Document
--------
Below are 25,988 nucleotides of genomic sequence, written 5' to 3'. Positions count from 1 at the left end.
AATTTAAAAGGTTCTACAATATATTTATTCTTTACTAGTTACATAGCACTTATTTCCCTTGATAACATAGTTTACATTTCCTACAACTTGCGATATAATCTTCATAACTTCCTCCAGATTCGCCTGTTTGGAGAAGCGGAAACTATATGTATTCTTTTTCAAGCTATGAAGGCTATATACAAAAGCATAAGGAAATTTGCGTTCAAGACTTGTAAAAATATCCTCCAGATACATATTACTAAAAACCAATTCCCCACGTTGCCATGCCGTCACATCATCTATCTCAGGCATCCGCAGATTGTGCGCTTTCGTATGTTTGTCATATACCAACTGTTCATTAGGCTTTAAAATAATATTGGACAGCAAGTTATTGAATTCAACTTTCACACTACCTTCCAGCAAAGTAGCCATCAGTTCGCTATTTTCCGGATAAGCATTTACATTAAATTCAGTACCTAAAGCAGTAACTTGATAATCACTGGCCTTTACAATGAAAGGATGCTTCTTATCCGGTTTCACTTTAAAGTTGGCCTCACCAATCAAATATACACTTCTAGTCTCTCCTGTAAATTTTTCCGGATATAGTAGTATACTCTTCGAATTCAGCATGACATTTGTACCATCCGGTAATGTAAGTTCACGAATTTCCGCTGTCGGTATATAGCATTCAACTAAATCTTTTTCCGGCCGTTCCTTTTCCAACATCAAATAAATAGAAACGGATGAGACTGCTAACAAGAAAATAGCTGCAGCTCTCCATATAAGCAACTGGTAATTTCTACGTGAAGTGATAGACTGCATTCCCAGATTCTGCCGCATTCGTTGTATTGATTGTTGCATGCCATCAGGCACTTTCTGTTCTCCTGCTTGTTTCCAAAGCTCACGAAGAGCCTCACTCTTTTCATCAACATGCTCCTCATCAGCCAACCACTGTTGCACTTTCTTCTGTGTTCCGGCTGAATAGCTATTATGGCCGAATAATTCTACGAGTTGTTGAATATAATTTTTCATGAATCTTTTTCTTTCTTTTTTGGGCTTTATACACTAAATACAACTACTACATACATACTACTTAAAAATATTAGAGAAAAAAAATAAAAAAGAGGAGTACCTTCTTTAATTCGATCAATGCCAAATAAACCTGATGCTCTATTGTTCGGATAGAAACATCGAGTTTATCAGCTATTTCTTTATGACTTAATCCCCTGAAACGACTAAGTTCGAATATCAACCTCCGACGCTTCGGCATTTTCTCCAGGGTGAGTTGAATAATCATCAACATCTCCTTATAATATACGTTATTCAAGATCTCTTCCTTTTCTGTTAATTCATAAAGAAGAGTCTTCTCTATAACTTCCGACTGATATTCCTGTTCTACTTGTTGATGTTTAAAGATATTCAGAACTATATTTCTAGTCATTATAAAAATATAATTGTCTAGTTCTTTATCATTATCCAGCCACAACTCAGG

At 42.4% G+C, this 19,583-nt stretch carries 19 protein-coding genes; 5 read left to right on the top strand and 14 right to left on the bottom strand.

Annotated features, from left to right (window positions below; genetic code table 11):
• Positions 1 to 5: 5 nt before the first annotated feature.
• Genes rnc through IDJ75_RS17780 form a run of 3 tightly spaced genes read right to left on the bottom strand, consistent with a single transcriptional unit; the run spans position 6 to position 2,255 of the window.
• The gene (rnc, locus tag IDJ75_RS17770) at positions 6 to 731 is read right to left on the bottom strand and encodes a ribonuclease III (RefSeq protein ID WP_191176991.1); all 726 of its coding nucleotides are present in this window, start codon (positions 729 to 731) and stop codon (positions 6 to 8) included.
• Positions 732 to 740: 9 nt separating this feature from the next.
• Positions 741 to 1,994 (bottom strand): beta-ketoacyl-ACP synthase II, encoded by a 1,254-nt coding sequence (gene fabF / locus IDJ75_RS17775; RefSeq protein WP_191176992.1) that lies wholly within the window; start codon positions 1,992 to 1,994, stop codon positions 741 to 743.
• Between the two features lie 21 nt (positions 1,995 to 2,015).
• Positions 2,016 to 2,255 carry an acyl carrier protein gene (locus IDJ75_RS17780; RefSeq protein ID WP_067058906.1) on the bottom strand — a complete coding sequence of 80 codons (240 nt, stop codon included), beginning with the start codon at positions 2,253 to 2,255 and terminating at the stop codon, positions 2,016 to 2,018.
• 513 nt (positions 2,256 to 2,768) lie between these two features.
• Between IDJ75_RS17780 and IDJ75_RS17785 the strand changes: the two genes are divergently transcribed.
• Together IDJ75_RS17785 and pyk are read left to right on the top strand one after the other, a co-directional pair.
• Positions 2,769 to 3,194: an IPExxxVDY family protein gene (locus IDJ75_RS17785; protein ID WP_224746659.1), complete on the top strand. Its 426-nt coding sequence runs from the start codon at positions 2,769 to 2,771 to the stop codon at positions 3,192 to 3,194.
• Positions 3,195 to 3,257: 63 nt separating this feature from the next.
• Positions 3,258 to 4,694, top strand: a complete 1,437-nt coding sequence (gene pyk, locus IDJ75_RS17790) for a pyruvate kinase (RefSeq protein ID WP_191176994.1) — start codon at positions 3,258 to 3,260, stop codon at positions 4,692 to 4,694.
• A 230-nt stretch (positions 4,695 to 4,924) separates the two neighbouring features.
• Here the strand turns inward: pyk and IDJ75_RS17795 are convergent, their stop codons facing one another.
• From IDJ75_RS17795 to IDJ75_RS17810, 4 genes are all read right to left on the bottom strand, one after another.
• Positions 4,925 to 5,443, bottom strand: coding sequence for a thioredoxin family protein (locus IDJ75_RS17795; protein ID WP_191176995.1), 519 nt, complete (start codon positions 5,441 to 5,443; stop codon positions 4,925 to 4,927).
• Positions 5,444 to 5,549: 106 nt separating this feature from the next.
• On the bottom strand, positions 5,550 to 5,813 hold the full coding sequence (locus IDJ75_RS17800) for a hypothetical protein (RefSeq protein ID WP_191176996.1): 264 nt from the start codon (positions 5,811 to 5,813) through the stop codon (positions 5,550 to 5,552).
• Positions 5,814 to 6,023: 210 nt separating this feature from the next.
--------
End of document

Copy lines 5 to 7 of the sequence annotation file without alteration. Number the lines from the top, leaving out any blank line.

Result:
• Positions 1 to 5: 5 nt before the first annotated feature.
• Genes rnc through IDJ75_RS17780 form a run of 3 tightly spaced genes read right to left on the bottom strand, consistent with a single transcriptional unit; the run spans position 6 to position 2,255 of the window.
• The gene (rnc, locus tag IDJ75_RS17770) at positions 6 to 731 is read right to left on the bottom strand and encodes a ribonuclease III (RefSeq protein ID WP_191176991.1); all 726 of its coding nucleotides are present in this window, start codon (positions 729 to 731) and stop codon (positions 6 to 8) included.